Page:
Ep. #1029 - Becoming a Top Learning Management System (LMS)
In today’s episode of Startup Hustle, we’re looking into how Ted Blosser leads his business to become the top learning management system. Matt Watson welcomes the CEO and co-founder of WorkRamp into the podcast. So why don’t you jump into their enlightening talk on getting investments and discovering the right market fit? And learn what a learning management system can do for your business too.
Covered In This Episode
Get to know what a learning management system (LMS) is and how WorkRamp works. Learn how to get into the Y Combinator and take notes on how you can grow your startup. Everything you need to know is rolled into this session with Matt and Ted.
In addition to that, they share insights on how you can get investments. There’s also a bit on how you can hire the right people.
Don’t miss this episode of the Startup Hustle. Tune in now.
- Ted’s backstory as an entrepreneur (01:45)
- The inspiration behind building a learning management system (LMS) (03:37)
- On maximizing your resources to gain competitive advantage (07:46)
- How did Ted and his company get into a Y Combinator? (09:38)
- Helpful use cases for the LMS (14:54)
- On empowering users to create content on the LMS (16:41)
- The journey to scaling the business, its challenges, and its growth (19:01)
- How Ted found the niche that enabled business growth (21:41)
- About building your lead list with LinkedIn (23:53)
- The pressures of running a business (27:32)
- On managing a fully remote workforce (31:23)
- Hiring Silicon Valley engineers versus offshore engineers (32:50)
- Advice for entrepreneurs (37:58)
That’s a really cool use case on the customer enablement side where you can enable your customers to be more proficient in your products. And also help save them from things like churn or low engagement.– Ted Blosser
It’s like when you’re trying to sell to everybody, you’re almost selling to nobody. It’s hard to get momentum in any particular area.– Matt Watson
We’re talking about market fit. There’s an employee market fit, right. One big thing we learned in our hiring journey is making sure people opt in. So, actually, we don’t sell people hard. In our recruiting process, we need people who are like, hey, I do not want to go to Google. I want to go to this early-stage startup because that’s where I fit in.– Ted Blosser
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Moreover, take note of the services of our Startup Hustle partners. They may come in handy for your business growth too.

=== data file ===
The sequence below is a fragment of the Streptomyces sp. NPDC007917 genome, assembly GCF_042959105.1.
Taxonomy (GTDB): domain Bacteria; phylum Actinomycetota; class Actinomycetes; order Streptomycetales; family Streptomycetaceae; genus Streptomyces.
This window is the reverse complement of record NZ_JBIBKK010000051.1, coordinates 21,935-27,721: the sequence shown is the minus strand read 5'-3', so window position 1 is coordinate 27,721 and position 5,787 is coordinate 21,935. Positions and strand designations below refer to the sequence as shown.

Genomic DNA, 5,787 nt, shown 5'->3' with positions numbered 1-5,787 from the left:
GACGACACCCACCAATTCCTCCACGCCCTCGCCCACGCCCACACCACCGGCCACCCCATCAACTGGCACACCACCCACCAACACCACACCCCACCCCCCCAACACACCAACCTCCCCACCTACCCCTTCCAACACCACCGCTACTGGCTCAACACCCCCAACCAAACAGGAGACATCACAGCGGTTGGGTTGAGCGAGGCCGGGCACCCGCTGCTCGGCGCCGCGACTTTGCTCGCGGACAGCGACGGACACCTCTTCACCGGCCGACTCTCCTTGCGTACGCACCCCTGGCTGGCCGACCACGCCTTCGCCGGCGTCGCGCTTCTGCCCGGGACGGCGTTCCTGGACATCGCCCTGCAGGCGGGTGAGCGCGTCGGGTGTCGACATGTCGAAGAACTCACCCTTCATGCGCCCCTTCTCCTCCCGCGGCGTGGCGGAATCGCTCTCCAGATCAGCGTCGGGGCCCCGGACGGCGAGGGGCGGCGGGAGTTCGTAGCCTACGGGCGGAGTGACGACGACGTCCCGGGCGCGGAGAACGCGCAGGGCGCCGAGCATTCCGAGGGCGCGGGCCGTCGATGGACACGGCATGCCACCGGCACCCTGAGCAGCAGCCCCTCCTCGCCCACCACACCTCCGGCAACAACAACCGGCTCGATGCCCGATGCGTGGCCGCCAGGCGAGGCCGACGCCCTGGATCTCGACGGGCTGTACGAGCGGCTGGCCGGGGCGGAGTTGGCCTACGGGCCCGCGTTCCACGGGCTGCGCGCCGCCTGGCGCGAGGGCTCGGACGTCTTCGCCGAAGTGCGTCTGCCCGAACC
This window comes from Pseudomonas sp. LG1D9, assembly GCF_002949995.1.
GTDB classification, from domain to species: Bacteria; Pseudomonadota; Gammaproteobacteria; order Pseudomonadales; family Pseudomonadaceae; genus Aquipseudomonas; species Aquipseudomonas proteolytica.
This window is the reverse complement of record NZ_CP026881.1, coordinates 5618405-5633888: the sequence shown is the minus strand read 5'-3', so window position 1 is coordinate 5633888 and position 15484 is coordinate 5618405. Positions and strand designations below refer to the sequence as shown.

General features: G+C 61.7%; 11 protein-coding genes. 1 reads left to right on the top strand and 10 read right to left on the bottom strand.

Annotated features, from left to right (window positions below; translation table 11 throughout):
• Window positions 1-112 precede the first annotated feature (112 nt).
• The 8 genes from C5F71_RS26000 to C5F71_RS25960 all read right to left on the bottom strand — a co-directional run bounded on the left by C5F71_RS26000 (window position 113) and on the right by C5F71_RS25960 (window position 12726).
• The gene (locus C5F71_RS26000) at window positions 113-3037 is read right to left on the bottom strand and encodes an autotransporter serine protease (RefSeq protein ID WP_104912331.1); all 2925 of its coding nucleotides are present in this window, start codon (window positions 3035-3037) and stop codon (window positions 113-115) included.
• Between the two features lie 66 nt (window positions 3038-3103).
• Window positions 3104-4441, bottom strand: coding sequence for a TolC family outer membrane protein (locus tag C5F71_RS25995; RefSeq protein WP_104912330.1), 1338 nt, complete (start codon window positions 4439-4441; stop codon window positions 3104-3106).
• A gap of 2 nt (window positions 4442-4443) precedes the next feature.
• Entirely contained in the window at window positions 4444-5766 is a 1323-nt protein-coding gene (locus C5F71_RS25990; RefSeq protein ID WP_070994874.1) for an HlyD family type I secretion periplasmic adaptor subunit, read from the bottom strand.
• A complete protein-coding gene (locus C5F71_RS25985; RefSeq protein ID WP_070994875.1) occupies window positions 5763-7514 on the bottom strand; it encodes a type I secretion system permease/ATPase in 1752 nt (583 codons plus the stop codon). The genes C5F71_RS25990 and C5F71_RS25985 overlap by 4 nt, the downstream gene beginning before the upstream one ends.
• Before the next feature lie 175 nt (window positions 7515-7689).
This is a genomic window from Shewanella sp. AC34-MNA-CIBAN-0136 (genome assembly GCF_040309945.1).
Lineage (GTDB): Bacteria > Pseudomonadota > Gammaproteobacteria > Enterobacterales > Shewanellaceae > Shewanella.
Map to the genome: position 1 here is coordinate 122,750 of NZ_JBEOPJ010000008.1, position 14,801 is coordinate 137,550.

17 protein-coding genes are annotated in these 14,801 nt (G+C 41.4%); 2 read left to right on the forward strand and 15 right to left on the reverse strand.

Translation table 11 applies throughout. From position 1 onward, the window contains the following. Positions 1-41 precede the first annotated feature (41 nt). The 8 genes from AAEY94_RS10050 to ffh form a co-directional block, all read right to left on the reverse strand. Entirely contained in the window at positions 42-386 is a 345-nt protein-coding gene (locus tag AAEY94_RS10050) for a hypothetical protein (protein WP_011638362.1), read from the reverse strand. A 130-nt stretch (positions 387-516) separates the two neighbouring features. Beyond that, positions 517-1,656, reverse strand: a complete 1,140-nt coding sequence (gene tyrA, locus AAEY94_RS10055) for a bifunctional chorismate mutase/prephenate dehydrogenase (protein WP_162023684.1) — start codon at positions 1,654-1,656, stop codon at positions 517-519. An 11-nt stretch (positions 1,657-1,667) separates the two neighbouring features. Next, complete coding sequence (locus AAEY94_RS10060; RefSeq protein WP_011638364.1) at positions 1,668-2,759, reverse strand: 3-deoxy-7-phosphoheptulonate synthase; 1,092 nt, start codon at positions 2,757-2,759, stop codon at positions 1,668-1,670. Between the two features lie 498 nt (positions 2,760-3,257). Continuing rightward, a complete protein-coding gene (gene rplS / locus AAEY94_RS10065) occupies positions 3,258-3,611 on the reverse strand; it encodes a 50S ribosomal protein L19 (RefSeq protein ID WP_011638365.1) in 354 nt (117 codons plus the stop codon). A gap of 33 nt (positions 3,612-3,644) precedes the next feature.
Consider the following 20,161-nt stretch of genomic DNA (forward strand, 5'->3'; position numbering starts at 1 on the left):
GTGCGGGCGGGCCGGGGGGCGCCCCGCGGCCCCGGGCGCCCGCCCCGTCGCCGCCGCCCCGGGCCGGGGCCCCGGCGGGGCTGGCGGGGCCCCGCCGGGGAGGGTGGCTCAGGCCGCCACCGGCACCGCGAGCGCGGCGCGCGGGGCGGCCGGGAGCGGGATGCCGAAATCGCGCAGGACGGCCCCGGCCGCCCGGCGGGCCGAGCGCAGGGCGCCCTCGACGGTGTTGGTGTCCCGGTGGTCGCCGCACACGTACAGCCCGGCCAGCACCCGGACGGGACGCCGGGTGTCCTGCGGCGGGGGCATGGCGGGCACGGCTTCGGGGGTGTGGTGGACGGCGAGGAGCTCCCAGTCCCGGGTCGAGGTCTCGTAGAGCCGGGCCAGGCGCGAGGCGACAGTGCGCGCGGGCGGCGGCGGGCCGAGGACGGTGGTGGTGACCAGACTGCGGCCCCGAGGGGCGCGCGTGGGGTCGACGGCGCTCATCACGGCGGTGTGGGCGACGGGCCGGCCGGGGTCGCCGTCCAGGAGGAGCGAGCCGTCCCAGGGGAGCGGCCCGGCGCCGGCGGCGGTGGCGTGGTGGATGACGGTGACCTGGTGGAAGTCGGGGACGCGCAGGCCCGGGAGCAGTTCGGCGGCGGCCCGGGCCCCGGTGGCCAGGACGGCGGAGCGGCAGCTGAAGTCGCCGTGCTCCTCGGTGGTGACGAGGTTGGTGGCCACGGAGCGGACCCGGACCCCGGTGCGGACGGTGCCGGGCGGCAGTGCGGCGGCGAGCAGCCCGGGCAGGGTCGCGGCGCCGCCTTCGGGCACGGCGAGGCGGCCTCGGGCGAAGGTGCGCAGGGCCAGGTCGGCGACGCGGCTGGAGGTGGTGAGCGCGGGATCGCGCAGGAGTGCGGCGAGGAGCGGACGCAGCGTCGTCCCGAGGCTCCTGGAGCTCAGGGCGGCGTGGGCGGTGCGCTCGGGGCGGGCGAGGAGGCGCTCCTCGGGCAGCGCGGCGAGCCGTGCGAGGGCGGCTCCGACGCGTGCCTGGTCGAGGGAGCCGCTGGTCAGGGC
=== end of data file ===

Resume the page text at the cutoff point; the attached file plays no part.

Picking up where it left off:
Following is an auto-generated text transcript of this episode. Apologies for any errors!
Matt Watson 00:00
And we’re back with another episode of the Startup Hustle. This is your host today, Matt Watson. Very excited to be joined today by Ted Blosser from WorkRamp. His company has a learning management system. We’re gonna learn all about his business and the trials and tribulations he had. Before the episode, we were talking about some really cool talking points today. So I’m on the edge of my seat to hear what he has to say. Before we get started, I do want to remind everybody that today’s episode of Startup Hustle is powered by FullScale.io. Hiring software developers is difficult. Full Scale can help you build a software team quickly and affordably and has the platform to help you manage that team. Visit FullScale.io to learn more. Ted, welcome to the show, man.
Ted Blosser 00:37
Matt, thanks for having me. Excited to be here.
Matt Watson 00:40
You know, since you’re a, you know, founder of a company that builds a learning management system, I think we’re all gonna learn something today, right? I mean, that has to be.
Ted Blosser 00:49
It’s as advertised. Yes. Hopefully, I could share some great knowledge.
Matt Watson 00:54
If anybody knows how to teach somebody something. It’s got to be used. So to get a start today, why don’t you tell us a little bit about your background? And then how do you, you know, eventually become the start for WorkRamp?
Ted Blosser 01:05
Yeah, for sure. Maybe I’ll start. I won’t go all the way back to my childhood and start my professional career.
Matt Watson 01:12
No brainer, migrate preschool? What, three schools even better? No, I’m just kidding.
Ted Blosser 01:18
I could go all the way back. There might be a three-hour podcast, though. But though, professionally, I started my career out at Cisco making sales and went to St. Clair University. I have a funny story about how I just landed in sales randomly at the career fair. I won’t go too far into that. But I started at Cisco to learn the ropes of selling. Then I actually tried my own first startup and failed miserably. I was what you would call an entrepreneur at that time. Then I said, hey, I need to go learn how to actually build a real startup and learn from the best part of this learning journey. So I joined Box back in 2011 under the leadership of Aaron Levie. If you’ve heard of him, it was just a great experience. I spent five years there, learning the ins and outs of SAS, and met my co-founder there. And when I felt like I was ready, I always knew I wanted to do another startup because I loved the entrepreneurial journey. I jumped ship at the end of 2015 and started WorkRamp, and I am happy to share all the trials and tribulations and wins and losses we’ve gone through over the last seven years on this fun startup journey ever since.
Matt Watson 02:27
If I remember right, one of the founders of Box is actually from Kansas City.
Ted Blosser 02:32
Oh, yeah. Which one? Do you know the name?
Matt Watson 02:36
I don’t remember? I should know this.
Ted Blosser 02:37
But I got it.
Matt Watson 02:38
Yeah, there. I think there’s a Kansas City twist there for Kansas fans. But tell us what, what led you to start WorkRamp? Like why build a learning management system? What was the genesis of that? For sure. And actually, maybe we should start with what the hell is a learning management system.
Ted Blosser 02:57